Blessed Is She Who Believed There Would Be a Fulfillment
Rev. Thomas Cary Kinder
United Church of Strafford, Vermont
December 23, 2018
Fourth Sunday of Advent, Sunday of Love, Mary Sunday
William Sloane Coffin quoted a Yale student who advised him, “When you say something that is both true and painful, say it softly.” Bill added, “Say it in other words to heal and not to hurt. Say it in love.” (Credo p. 152) I think Mary, the mother of Jesus, was following that advice when she said her Magnificat (Luke 1:46-55).
She was responding to her cousin, Elizabeth, who said, “Blessed is she who believed there would be a fulfillment of what was spoken to her by God.” Then Mary launched into her true and painful message, with the strength and boldness of Christ-like love yet speaking softly and humbly to heal and not to hurt.
We are all Mary now. The Angel Gabriel is standing before each of us today telling us that the Holy Spirit has something of Christ for us to bear into this world, the light of love, a work of justice, mercy and peace. We are all Mary, and God is waiting, hoping to hear us say as she did, “Here am I, the servant of the Lord, let it be with me according to your word.”
Imagine Mary as an ordinary fifteen-year-old girl made extraordinary by the faith and courage to say yes to the Holy Spirit moving within her. She could have been a public outcast for being pregnant and unmarried. She was a homeless refugee when she gave birth, the victim of a heartless empire’s whims inflicted on people it taxed and oppressed by military force. She saw her firstborn son, the kindest, most compassionate, spiritually deep, healing and helping young man, arrested, tortured and nailed to a cross by that empire just because its violent, greedy ways were threatened by his insistence on love and justice.
We need to hear the Magnificat as a true and painful political statement against that empire. Mary says of God, “He has scattered the proud in the thoughts of their hearts. He has brought down the powerful from their thrones, and lifted up the lowly; he has filled the hungry with good things, and sent the rich away empty.”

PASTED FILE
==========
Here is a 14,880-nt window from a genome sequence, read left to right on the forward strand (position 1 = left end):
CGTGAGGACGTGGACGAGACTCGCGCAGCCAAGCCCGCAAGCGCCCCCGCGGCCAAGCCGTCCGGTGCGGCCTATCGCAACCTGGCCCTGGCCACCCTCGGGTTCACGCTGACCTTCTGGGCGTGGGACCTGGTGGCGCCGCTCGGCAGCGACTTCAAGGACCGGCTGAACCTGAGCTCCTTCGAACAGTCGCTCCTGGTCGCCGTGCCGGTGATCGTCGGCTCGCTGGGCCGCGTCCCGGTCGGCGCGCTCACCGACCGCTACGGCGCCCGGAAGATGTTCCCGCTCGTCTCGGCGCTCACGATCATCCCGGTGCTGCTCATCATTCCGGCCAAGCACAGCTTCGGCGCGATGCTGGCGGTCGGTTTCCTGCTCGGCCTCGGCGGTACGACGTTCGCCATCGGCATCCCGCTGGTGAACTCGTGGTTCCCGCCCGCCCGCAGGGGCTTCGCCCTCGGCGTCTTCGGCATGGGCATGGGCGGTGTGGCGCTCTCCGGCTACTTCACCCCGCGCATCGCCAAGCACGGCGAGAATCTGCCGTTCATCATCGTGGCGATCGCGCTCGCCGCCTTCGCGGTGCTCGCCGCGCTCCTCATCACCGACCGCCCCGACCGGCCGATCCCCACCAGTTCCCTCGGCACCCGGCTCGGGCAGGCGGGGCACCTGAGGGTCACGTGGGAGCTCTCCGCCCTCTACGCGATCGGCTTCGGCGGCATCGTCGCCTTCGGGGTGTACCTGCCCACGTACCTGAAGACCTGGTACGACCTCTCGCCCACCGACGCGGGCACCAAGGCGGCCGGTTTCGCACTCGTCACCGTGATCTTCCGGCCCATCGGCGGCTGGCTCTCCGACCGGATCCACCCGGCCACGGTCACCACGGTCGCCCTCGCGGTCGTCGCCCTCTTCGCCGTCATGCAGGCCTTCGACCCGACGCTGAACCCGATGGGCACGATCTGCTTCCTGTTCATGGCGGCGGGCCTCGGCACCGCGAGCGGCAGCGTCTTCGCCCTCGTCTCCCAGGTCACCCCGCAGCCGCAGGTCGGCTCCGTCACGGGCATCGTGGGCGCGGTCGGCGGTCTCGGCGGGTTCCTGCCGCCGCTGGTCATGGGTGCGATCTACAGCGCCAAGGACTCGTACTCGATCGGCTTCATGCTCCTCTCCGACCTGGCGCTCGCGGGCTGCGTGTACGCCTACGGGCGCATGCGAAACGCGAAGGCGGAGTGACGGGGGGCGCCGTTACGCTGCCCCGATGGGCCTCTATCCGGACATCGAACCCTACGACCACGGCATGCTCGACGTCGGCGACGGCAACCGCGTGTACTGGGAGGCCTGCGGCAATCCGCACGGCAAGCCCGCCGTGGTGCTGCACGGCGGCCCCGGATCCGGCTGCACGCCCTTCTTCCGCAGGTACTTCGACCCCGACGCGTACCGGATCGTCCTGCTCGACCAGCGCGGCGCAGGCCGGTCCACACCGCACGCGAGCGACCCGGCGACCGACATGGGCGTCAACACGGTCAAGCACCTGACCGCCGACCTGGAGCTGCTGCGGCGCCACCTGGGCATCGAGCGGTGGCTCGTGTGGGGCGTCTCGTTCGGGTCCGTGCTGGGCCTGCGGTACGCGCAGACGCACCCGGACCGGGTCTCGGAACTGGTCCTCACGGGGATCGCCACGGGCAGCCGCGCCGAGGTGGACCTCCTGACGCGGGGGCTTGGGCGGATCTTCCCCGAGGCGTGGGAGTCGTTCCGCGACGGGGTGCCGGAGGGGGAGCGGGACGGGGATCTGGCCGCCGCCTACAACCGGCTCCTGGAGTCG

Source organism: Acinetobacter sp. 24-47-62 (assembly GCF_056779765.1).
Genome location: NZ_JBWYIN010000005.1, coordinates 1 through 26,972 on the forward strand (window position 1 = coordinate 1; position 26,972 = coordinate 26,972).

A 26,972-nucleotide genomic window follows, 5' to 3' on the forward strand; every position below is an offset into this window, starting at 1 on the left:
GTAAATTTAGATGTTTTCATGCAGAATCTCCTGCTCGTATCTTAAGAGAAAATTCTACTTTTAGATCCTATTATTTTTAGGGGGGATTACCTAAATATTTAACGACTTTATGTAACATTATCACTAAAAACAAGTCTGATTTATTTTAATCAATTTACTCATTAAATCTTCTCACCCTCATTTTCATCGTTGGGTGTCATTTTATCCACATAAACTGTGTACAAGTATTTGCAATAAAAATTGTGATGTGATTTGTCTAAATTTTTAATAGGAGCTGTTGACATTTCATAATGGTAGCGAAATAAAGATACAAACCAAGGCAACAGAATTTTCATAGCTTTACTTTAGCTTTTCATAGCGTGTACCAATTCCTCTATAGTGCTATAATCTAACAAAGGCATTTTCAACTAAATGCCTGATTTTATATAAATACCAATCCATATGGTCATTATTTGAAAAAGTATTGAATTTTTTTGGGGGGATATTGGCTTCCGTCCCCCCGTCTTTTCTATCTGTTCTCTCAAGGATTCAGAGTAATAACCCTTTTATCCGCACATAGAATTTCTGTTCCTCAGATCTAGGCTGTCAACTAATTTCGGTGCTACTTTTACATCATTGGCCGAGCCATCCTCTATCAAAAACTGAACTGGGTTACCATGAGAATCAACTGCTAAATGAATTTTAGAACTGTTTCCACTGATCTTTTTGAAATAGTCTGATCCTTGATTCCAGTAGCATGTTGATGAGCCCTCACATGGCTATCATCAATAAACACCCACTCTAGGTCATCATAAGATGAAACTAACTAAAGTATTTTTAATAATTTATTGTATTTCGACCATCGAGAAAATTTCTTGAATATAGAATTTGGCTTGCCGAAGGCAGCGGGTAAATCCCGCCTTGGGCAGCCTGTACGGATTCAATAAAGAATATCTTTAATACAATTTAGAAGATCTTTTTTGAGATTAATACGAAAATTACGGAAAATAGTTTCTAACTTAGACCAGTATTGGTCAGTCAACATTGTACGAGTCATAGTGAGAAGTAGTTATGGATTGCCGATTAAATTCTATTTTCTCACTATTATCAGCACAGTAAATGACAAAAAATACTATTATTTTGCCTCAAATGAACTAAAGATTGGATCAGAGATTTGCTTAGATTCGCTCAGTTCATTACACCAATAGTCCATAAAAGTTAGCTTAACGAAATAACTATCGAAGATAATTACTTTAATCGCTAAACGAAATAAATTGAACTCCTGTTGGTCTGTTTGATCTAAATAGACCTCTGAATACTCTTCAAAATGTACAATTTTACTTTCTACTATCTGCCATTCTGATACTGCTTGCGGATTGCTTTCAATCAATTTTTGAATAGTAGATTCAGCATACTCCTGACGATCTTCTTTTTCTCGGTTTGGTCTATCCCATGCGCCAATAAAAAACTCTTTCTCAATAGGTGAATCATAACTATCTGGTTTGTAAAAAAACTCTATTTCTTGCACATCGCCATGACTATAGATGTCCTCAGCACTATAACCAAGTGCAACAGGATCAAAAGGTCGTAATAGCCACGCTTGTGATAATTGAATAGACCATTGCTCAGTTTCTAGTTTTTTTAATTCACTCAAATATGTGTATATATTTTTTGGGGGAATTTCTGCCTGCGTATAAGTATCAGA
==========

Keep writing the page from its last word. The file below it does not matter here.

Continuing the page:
Those are revolutionary words, no matter how softly she said them. This social and political revolution is what the mother of Jesus foresaw that the Holy Spirit wanted to do through her, as weak as she seemed to be in the face of that empire.
Is the Holy Spirit’s revolution over?
Or is the child of Mary, the Body of Christ, called to confront a proud empire today? Is there a tyrant on a throne that needs to be pulled down, and a world the empire is oppressing that needs to be lifted and saved?
I am trying to speak softly, to heal and not to hurt, to say this in love.
Let’s imagine the richest, most powerful empire the world has ever seen:
- a tyrant that blasts the tops off of mountains and buries villages and poisons wells with the rubble;
- a power that drills deep into the ocean floor and ravages fragile ecosystems, spilling the bile of the earth by the millions of gallons, killing multitudes of creatures;
- a throne that makes a tiny elite obscenely wealthy by stealing a livable earth from generations to come;
- a tyrant that spews toxins into the atmosphere changing the climate, melting ancient icepacks, flooding crowded coastlands, unleashing killer storms and fires;
- a power that renders extinct thousands of species and cares not that it endangers its own children;
- a throne whose greed fosters racism, poverty and militarism and undermines democracy and drives millions of refugees from their homes;
- a tyrant whose thoughts are so proud it thinks it can get away with pretending not to know that it is destroying God’s precious earth, so it spends millions of dollars on campaigns full of distortions and lies even though the truth is clear for all to see.
Let’s imagine that such an empire exists, and we are humble people far from the halls of power, and here comes the Holy Spirit recruiting us to be part of its revolution, saying “for God so loves this world that God is going to do everything possible to save it”—and the saving needs to happen through us with God’s power of love and light flowing through us each individually as a Mary, and all together as the Body of Christ.
I am speaking as softly as I can this painful truth. God is asking us today to bring that massive empire down from its throne and lift up all that it is oppressing and at last create the realm of God’s love and justice and mercy on earth.